Substance Abuse and Mental Health | Co-Occurring Disorders

Perhaps no overarching societal problems are as heavily maligned as mental health and substance abuse disorders. Each is affected by misconceptions and generalizations about their sufferers and how the issues manifest themselves. If the public consciousness defined either, the results would be stereotypical at best. Many incorrectly think that substance abuse is completely a choice, one made by derelict people who are the dregs of society, no less. Mental health problems, on the other hand, are also viewed as byproducts of personal decisions: mixed with doses of fear, confusion, and Othering to make the stigma extra thorough. Slowly but surely, these outdated definitions and perspectives are giving way to empathy, compassion, and, most importantly of all, bias-free help.

Unsurprisingly, mental health and substance abuse are often cut from the same cloth. To fully comprehend their common threads, one must look at each separately before doing so collectively.  

Substance Abuse and Mental Health | Substance Abuse Psychology
Mental Health: Mental health is an enigma. The concept is far less concrete than physical health, which comes with obvious action-to-reaction situations based on our behavior. For example, most people are aware that leading a sedentary lifestyle and eating a non-nutritious diet will lead to tangible results such as weight gain. Additionally, every person is usually also aware that obesity is a detriment to one’s health. Seeing the causes and effects are much more straightforward with physical health. The same cannot be said for psychological health. The negative impact that stress has on the mind and body is mostly ethereal and unobservable, as is a lack of proper sleep. The physical responses are overt — anxiousness, grogginess, irritability — but how mental health is affected is not so clear-cut. On top of lack of understanding comes outright evasion practices. Simply put, no one wishes to talk about mental health. The subject is shunned; some might even consider it borderline taboo. A lot of this apprehension can be chalked up to the aforementioned lack of education on the matter. People simply do not know enough about the topic to have a fruitful dialogue. However, this only gets to a part of the problem. Consciousness is far and away one of the most personal things a person experiences in life. It is complex, mysterious, intimate, and the inner workings of which most individuals would rather keep to themselves. Time and time again, physicians and psychologists have pointed out the dangers of such isolation. While everyone has aspects they’d rather not share, being open about one’s mental health is vital to maintaining it. If talking about mental health is uneasy business, then mental health disorders are on a whole other level entirely. Just about everyone is familiar with their names: anxiety, PTSD, OCD, social anxiety disorder, and depression among others. However, they may not be aware of how such issues come about in the first place. As with all matters dealing with mental health, the origins are complicated. Genetics, past trauma, early life, and many more factors can lead to the development of mental health problems.   Substance Abuse: If it is being used to get high, chances are it can be considered a substance. This is an overly simplified definition, but it offers a general idea of what constitutes a substance or what does not. Drugs of every shape, size, and chemical composition are classified as substances, as are items such as alcohol and even tobacco. The products will range in potency and habit-forming potential but, with frequent and long-term use, each is likely to result in dependence and addiction. Millions must deal with the daily struggle of substance use and abuse. Like mental health problems, anyone can be affected, but similar risk factors lead some to be more susceptible than others. The patterned misuse of dangerous compounds can have myriad outcomes, each more devastating than the last. Finances can be left in shambles to support the habit, relationships can be ruined, and overdoses and death are all too common. Together, mental health and substance abuse lead to unwelcome conclusions. Each has the ability to make the other worse. If someone uses certain substances, such as hallucinogenic deliriants, the paranoid state that characterizes the experience can lead to permanent psychosis. While this is a more extreme example, the precedent holds true. Studies have shown that anything from ecstasy to marijuana can trigger underlying mental health problems that may not have otherwise become an issue, or even have come to light. More often than not, the reverse scenario is true: mental health disorders lead to substance abuse. Substances have a long track record of alleviating uncomfortable emotional and mental feelings. Doing so is not medically recommended; substance use is a temporary reprieve that actually can exacerbate psychological ailments. Treating mental health and substance abuse requires co-occurring methods to tackle both problems head-on. As one can imagine, recovering from substance use comes with an asterisk if the underlying mental disorder isn’t addressed. It’s the classic treating the symptom, not the disease scenario — and it leads to unsuccessful results. Of the 20.8 million people with a substance abuse problem in 2015, 8.9 million of them had a co-occurring mental health crisis, too. This is not an isolated issue by any stretch of the imagination. And treating the issues themselves in isolation truly does more harm than good. Luckily, two-prong services are offered at almost every rehabilitation center in today’s world.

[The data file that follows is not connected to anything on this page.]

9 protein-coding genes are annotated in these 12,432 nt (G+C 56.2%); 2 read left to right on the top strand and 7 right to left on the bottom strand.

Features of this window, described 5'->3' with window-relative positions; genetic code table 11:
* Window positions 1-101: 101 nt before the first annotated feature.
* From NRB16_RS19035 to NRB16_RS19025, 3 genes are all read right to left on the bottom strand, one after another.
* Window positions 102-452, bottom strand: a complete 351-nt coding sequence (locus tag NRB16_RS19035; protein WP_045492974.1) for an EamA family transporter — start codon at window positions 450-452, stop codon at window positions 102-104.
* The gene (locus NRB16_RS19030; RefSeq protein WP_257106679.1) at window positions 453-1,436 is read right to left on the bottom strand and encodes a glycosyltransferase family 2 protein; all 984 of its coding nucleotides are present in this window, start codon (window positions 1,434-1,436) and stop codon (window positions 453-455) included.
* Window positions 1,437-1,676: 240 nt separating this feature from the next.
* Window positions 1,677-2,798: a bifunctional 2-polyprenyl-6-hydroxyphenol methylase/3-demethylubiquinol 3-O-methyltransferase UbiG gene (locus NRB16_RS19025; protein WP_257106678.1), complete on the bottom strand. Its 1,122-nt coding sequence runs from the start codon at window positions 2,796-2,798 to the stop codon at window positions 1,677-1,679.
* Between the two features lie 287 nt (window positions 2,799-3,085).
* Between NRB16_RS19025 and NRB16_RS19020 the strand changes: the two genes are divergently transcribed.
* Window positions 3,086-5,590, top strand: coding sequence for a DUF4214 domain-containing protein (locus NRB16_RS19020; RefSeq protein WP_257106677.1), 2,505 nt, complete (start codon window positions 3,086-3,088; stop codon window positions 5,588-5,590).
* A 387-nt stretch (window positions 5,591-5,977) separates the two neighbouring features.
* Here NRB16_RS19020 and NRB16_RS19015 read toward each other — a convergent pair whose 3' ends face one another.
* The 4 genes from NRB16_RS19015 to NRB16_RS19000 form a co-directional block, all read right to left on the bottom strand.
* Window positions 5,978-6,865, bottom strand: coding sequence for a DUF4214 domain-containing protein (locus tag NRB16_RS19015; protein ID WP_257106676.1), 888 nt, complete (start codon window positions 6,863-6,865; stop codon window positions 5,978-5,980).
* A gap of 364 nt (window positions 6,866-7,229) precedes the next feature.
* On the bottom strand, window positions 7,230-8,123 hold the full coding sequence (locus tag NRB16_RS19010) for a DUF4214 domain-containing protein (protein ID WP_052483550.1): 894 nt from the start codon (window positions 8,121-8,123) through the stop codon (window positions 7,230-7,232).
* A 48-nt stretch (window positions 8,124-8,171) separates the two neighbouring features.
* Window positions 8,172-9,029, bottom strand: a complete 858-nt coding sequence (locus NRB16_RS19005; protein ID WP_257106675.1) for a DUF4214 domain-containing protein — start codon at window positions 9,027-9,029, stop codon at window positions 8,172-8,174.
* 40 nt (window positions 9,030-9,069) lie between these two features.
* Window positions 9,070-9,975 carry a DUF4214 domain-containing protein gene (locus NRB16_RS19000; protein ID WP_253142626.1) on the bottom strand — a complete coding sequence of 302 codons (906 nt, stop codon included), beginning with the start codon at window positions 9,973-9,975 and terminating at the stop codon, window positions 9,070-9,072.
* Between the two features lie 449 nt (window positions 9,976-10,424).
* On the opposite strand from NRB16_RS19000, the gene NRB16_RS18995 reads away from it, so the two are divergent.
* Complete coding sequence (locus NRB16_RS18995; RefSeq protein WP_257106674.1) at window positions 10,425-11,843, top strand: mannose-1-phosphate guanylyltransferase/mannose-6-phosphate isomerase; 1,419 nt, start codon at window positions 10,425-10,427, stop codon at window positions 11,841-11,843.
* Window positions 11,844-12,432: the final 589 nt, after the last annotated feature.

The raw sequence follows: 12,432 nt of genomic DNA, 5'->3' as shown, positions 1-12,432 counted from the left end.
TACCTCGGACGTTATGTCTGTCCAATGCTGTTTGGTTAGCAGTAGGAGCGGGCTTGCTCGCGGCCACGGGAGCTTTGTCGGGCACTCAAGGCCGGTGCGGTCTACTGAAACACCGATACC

Substance Abuse and Mental Health | Co-Occurring Disorders
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Substance Abuse and Mental Health | Co-Occurring Disorders was last modified: January 15th, 2018 by The Recovery Village